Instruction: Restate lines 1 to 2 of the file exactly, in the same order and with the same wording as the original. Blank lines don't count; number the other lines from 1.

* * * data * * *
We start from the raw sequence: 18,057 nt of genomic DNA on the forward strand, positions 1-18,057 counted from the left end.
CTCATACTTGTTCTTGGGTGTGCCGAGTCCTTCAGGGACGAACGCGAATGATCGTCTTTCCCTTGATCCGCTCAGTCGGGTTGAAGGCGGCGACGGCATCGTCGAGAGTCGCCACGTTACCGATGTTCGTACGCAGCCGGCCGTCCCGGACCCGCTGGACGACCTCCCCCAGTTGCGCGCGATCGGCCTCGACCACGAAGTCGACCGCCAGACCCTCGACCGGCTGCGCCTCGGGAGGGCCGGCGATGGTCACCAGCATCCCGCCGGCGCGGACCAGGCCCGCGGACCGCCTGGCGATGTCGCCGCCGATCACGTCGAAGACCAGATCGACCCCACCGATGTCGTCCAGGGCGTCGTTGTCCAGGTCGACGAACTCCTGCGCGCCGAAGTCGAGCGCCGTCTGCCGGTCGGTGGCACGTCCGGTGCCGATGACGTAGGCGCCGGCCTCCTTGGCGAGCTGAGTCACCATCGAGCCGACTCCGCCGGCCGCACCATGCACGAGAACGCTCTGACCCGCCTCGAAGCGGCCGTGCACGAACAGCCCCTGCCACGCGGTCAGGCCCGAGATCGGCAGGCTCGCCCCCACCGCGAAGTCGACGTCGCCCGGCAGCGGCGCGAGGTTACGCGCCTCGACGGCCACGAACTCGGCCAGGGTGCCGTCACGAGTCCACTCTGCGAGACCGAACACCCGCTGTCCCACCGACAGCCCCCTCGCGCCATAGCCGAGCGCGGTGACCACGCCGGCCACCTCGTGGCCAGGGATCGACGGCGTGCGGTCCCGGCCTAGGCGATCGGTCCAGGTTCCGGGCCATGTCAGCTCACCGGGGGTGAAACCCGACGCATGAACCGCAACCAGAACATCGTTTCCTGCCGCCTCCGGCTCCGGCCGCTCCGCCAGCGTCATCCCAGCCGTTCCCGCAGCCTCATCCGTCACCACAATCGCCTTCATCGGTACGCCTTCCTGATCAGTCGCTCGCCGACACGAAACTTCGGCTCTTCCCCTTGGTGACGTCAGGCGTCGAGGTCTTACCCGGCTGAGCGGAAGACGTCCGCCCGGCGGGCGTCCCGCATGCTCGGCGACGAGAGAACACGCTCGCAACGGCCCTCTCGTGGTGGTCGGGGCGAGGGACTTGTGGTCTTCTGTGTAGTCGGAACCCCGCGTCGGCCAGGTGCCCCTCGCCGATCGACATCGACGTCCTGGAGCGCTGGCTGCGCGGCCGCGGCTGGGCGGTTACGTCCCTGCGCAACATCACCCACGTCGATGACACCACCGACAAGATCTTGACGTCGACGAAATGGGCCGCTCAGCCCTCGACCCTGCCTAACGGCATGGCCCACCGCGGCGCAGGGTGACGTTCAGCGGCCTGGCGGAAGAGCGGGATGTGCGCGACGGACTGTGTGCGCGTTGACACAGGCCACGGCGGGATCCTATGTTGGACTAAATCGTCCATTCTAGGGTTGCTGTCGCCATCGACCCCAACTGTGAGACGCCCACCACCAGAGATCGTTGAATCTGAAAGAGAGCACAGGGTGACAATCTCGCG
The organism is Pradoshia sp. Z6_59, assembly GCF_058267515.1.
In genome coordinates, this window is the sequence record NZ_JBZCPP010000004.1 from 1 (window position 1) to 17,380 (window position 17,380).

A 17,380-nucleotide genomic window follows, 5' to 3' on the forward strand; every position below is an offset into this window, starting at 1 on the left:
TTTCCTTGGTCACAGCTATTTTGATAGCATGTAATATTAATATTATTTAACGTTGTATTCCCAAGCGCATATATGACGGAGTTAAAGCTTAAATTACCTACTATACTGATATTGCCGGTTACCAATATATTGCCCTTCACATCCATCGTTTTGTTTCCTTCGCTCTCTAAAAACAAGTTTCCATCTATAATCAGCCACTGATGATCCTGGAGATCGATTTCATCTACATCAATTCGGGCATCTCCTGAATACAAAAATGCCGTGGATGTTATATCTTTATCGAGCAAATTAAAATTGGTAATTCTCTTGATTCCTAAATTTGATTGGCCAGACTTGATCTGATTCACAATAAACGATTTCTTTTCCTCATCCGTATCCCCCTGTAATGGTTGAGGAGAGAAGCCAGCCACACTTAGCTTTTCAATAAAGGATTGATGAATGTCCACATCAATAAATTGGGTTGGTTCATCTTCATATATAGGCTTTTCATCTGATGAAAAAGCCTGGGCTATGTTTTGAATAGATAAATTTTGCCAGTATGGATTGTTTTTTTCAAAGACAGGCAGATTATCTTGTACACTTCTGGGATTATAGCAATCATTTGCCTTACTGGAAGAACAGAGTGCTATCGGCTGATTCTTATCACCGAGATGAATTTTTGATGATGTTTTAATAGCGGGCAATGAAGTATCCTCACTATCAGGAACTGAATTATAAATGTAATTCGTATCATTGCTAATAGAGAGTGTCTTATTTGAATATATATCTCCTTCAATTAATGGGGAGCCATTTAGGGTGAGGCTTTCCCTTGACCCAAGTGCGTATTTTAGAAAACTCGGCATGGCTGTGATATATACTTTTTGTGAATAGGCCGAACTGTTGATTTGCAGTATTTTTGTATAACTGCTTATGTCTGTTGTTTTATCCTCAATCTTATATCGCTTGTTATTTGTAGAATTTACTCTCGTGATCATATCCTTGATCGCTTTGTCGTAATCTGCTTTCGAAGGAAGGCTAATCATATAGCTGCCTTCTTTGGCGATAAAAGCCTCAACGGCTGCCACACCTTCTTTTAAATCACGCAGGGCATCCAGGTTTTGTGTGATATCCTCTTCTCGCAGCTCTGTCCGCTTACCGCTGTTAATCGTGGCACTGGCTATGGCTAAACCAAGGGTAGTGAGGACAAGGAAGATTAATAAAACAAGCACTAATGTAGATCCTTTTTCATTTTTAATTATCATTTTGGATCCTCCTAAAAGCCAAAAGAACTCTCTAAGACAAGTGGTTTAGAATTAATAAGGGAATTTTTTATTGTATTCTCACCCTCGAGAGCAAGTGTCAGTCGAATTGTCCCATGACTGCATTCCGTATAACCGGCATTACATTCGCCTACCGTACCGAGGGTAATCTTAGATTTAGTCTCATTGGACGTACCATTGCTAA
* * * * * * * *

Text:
We start from the raw sequence: 18,057 nt of genomic DNA on the forward strand, positions 1-18,057 counted from the left end.
CTCATACTTGTTCTTGGGTGTGCCGAGTCCTTCAGGGACGAACGCGAATGATCGTCTTTCCCTTGATCCGCTCAGTCGGGTTGAAGGCGGCGACGGCATCGTCGAGAGTCGCCACGTTACCGATGTTCGTACGCAGCCGGCCGTCCCGGACCCGCTGGACGACCTCCCCCAGTTGCGCGCGATCGGCCTCGACCACGAAGTCGACCGCCAGACCCTCGACCGGCTGCGCCTCGGGAGGGCCGGCGATGGTCACCAGCATCCCGCCGGCGCGGACCAGGCCCGCGGACCGCCTGGCGATGTCGCCGCCGATCACGTCGAAGACCAGATCGACCCCACCGATGTCGTCCAGGGCGTCGTTGTCCAGGTCGACGAACTCCTGCGCGCCGAAGTCGAGCGCCGTCTGCCGGTCGGTGGCACGTCCGGTGCCGATGACGTAGGCGCCGGCCTCCTTGGCGAGCTGAGTCACCATCGAGCCGACTCCGCCGGCCGCACCATGCACGAGAACGCTCTGACCCGCCTCGAAGCGGCCGTGCACGAACAGCCCCTGCCACGCGGTCAGGCCCGAGATCGGCAGGCTCGCCCCCACCGCGAAGTCGACGTCGCCCGGCAGCGGCGCGAGGTTACGCGCCTCGACGGCCACGAACTCGGCCAGGGTGCCGTCACGAGTCCACTCTGCGAGACCGAACACCCGCTGTCCCACCGACAGCCCCCTCGCGCCATAGCCGAGCGCGGTGACCACGCCGGCCACCTCGTGGCCAGGGATCGACGGCGTGCGGTCCCGGCCTAGGCGATCGGTCCAGGTTCCGGGCCATGTCAGCTCACCGGGGGTGAAACCCGACGCATGAACCGCAACCAGAACATCGTTTCCTGCCGCCTCCGGCTCCGGCCGCTCCGCCAGCGTCATCCCAGCCGTTCCCGCAGCCTCATCCGTCACCACAATCGCCTTCATCGGTACGCCTTCCTGATCAGTCGCTCGCCGACACGAAACTTCGGCTCTTCCCCTTGGTGACGTCAGGCGTCGAGGTCTTACCCGGCTGAGCGGAAGACGTCCGCCCGGCGGGCGTCCCGCATGCTCGGCGACGAGAGAACACGCTCGCAACGGCCCTCTCGTGGTGGTCGGGGCGAGGGACTTGTGGTCTTCTGTGTAGTCGGAACCCCGCGTCGGCCAGGTGCCCCTCGCCGATCGACATCGACGTCCTGGAGCGCTGGCTGCGCGGCCGCGGCTGGGCGGTTACGTCCCTGCGCAACATCACCCACGTCGATGACACCACCGACAAGATCTTGACGTCGACGAAATGGGCCGCTCAGCCCTCGACCCTGCCTAACGGCATGGCCCACCGCGGCGCAGGGTGACGTTCAGCGGCCTGGCGGAAGAGCGGGATGTGCGCGACGGACTGTGTGCGCGTTGACACAGGCCACGGCGGGATCCTATGTTGGACTAAATCGTCCATTCTAGGGTTGCTGTCGCCATCGACCCCAACTGTGAGACGCCCACCACCAGAGATCGTTGAATCTGAAAGAGAGCACAGGGTGACAATCTCGCG